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The Daily Wildcat

The Daily Wildcat

 

    UA through the eyes of an international student

    Engineering+freshman+Khaled+Aljabali+reads+a+book+on+Thursday%2C+Sept.+8.+Aliabali+is+an+international+student+from+Kuwait+whose+favorite+thing+about+the+UA+is+his+professors.
    Jesus Barerra

    Engineering freshman Khaled Aljabali reads a book on Thursday, Sept. 8. Aliabali is an international student from Kuwait whose favorite thing about the UA is his professors.

    A fresh influx of sweaty faces, all attempting to squeeze perfectly packed boxes into minuscule rooms—so went move-in day for students all across the UA campus.

    Among these bright-eyed newcomers was smiling Meiling Jin, a pre-business freshman from Suzhou, China.

    Jin’s desire to study business compelled her to come specifically to UA, but she said her sister inspired her decision to leave China as well.

    “My sister came to America, she’s two years older than me,” Jin said. “She is studying at Michigan State University.”

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    Jin explained how living in the states has been a large adjustment from Suzhou.

    “It’s totally different,” Jin said. “I’ve only been here three weeks, so I’m not quite familiar with everything. I’m just familiar with school.”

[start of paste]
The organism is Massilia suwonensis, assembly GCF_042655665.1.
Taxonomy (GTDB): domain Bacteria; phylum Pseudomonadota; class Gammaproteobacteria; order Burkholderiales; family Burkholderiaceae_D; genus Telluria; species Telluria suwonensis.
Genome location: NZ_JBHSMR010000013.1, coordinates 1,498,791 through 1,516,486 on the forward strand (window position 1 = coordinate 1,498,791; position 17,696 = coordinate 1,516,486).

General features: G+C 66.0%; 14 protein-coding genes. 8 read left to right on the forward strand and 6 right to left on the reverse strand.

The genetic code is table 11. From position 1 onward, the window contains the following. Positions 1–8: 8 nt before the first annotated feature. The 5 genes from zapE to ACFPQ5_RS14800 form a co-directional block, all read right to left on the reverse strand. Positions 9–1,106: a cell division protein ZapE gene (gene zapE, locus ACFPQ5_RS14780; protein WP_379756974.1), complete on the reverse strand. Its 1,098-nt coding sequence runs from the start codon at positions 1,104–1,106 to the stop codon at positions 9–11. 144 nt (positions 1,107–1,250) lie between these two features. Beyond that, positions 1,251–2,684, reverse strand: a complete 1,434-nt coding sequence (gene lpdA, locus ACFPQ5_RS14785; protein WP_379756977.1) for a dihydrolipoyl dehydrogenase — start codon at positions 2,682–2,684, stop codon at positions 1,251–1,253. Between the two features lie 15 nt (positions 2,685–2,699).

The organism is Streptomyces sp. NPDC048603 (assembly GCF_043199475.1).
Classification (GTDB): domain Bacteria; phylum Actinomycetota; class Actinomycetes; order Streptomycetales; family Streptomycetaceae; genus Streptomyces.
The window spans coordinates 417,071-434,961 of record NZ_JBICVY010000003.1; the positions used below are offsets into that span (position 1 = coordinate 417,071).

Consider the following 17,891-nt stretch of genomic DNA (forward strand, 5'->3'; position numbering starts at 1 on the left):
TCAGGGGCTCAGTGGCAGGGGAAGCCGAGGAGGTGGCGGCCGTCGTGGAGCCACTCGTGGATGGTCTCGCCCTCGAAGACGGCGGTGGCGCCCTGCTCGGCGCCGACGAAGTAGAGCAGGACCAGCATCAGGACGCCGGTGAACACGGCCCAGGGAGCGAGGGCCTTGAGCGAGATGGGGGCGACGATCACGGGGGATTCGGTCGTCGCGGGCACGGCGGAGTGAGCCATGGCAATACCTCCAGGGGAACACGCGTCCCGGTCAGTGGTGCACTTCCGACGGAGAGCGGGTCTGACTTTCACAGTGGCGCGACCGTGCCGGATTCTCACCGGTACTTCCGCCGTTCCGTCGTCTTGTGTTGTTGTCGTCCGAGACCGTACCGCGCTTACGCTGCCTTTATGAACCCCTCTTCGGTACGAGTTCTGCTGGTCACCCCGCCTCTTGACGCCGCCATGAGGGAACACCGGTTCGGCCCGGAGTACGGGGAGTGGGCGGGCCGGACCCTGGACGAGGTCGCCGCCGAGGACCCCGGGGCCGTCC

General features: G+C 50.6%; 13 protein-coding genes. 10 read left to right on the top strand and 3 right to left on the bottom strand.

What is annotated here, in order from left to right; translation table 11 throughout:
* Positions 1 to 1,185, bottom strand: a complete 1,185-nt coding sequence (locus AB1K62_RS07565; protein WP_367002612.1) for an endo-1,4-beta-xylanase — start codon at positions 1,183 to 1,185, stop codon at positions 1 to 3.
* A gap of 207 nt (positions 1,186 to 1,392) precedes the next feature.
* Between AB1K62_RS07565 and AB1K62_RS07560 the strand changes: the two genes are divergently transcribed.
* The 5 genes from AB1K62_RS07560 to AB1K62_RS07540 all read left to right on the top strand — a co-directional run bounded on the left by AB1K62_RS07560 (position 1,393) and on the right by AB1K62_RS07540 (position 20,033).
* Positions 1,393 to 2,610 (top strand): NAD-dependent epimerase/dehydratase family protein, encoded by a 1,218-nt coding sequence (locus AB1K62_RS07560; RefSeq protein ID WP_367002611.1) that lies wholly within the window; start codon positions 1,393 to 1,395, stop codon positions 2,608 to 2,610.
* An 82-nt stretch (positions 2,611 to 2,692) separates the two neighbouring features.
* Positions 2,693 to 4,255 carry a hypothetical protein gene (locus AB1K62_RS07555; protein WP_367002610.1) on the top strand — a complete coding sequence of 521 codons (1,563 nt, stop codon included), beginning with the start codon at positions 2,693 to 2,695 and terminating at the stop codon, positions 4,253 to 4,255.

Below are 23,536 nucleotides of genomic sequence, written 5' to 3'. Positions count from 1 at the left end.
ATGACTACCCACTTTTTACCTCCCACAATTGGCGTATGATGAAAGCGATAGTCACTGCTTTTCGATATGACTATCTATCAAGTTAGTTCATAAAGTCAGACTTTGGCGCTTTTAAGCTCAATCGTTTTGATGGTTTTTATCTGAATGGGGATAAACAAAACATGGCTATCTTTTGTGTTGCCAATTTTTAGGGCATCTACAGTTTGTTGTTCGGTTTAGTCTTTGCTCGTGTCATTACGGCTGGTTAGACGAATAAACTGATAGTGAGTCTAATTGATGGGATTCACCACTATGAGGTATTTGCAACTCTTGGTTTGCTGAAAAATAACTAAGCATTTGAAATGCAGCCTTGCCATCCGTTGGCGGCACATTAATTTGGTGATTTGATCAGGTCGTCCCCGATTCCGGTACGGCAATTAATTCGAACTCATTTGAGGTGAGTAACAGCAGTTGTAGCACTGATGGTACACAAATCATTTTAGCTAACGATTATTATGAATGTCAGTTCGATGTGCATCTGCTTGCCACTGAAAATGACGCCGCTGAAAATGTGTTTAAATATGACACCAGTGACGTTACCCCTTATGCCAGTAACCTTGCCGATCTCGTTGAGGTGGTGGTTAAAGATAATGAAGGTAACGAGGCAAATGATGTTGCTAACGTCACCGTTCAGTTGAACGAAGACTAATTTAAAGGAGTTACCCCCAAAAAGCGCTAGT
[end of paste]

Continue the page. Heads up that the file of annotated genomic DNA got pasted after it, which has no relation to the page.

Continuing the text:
Jin said not only the academics, but also the culture of the U.S.—and Tucson in particular—have been new experiences as she settles into her first semester.

    “Less people walk on the streets, I feel like I don’t see people outside school,” Jin said. “In China, outside you can see many, many people walking, but it seems empty after school here in Tucson.”

    Adjusting to new people, let alone a new country, is a big undertaking. Jin has juggled the excitement and nervousness of it all, but some things remain unchanged.

    For example, when she gets hungry, Jin opts for rice, passing up the Cup Noodles and Easy Mac that flood the shelves of Highland Market and most dorm rooms. And despite the dining options throughout campus and the opportunity to make quick meals in the dorm kitchens, for Jin, nothing compares to home-cooked meals.

    “The biggest adjustment has been food—it’s all fast food here,” Jin said. “I don’t know how to cook—my mother always cooked for me—but I’m trying to learn.”

    But beyond the culture shock and notable differences that she faces every day, Jin remains optimistic about the next four years, and feels lucky to have found a new home over 6,000 miles away.

    “My favorite part about being here is that people are very friendly,” Jin said.

    RELATED: Beyond the broom: Residence Hall custodian Maria Guadalupe Angeles talks about her new life across the border


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